INDIANAPOLIS — As Indiana Governor Eric Holcomb considers a face mask mandate for schools, some lawmakers hope he considers much more for schools in the fall.
State Rep. Chris Campbell, Lafayette, (D) said she thinks Indiana is sitting on the sidelines when it comes to preparing schools to reopen.
“There were shortfalls in the budget to begin with for our traditional public schools they were barely making ends meet as it was,” said Campbell. “Now, they have an additional expense of having to hire those extra teachers and have that protective equipment in place the masks, the disinfectants.”
Governor Holcomb announced there would be more information coming soon for schools on how to get personal protective equipment help. The state is leaving it up to each school district on how to keep students safe this fall.
Some have chosen to go online completely, others are pushing back start dates, and some are offering both virtual and in-person options. Then there are districts that can’t offer online school due to money or location.
“They’re not even sure what their funding is going to be because they don’t know which families are not going to return their children to the schools because of concerns of safety,” said Campbell.
If online isn’t an option – districts worry a lot of students may drop out. Fewer students means less funding in Indiana.
Our Kayla Sullivan asked the governor whether he plans to freeze enrollment to last year’s numbers so schools wouldn’t be impacted by people dropping out due to the pandemic. The governor said he is not there yet.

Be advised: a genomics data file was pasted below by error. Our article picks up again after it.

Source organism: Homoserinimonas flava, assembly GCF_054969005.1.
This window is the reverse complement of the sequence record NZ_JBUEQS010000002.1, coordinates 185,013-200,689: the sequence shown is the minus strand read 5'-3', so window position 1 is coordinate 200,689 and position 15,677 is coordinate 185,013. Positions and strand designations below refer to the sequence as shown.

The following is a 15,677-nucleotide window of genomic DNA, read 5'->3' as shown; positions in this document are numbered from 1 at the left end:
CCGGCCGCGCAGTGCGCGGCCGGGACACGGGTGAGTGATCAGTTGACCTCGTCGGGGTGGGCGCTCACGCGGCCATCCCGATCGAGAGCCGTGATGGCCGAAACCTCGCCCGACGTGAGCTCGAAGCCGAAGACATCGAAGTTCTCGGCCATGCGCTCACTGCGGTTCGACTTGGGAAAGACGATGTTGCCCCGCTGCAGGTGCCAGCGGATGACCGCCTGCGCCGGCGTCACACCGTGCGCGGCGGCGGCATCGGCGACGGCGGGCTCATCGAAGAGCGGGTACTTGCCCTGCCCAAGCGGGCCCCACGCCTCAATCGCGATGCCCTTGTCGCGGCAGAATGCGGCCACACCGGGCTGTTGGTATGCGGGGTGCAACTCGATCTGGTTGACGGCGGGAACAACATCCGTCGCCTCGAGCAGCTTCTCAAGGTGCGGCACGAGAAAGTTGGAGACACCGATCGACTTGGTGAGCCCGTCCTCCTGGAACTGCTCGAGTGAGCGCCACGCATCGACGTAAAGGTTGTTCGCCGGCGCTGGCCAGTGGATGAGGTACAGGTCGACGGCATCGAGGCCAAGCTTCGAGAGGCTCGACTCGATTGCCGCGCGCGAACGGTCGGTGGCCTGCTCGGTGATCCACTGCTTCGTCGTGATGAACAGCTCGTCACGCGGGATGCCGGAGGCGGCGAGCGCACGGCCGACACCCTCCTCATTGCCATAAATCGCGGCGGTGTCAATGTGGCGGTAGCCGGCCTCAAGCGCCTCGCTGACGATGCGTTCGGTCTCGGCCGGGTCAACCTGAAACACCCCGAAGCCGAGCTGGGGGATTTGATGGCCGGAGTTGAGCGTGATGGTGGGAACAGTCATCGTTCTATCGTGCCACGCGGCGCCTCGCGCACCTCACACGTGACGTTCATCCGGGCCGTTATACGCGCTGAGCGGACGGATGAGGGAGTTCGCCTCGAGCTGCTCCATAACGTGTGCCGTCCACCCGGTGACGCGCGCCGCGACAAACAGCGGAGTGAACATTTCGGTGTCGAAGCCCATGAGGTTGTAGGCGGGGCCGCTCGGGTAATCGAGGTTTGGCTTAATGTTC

“There’s a lot of unknowns going into this,” said Campbell. “So, I think one thing that governor could do is assure funding at least last year’s levels and start to look at how much PPE is going to cost.”
Right now, there are no state requirements for safety precautions, just suggestions.
Perry Township parent Leslie Wells is doing a little extra for her school because she can afford it.
“We went for the gallon jugs of hand sanitizer rather than the smaller bottles,” said Wells.
She hopes others will do the same.
“We just don’t know really what the schools have or what they will have in the future and we can’t provide every classroom something, but we can take care of our classrooms,” said Wells.
She supports a state school safety mandate as long as it is properly funded.
“That does take money, that’s how this works,” said Wells. “I think the government should kick in to help school districts fund these because our school districts already many of them are struggling and this is an added expense.”
The state has announced it plans to spare education from any budget cuts next session.
Holcomb said schools have multiple streams of funding to help right now including from the CARES Act.
It’s unknown exactly how much the extra precautions to safely reopen will cost each district.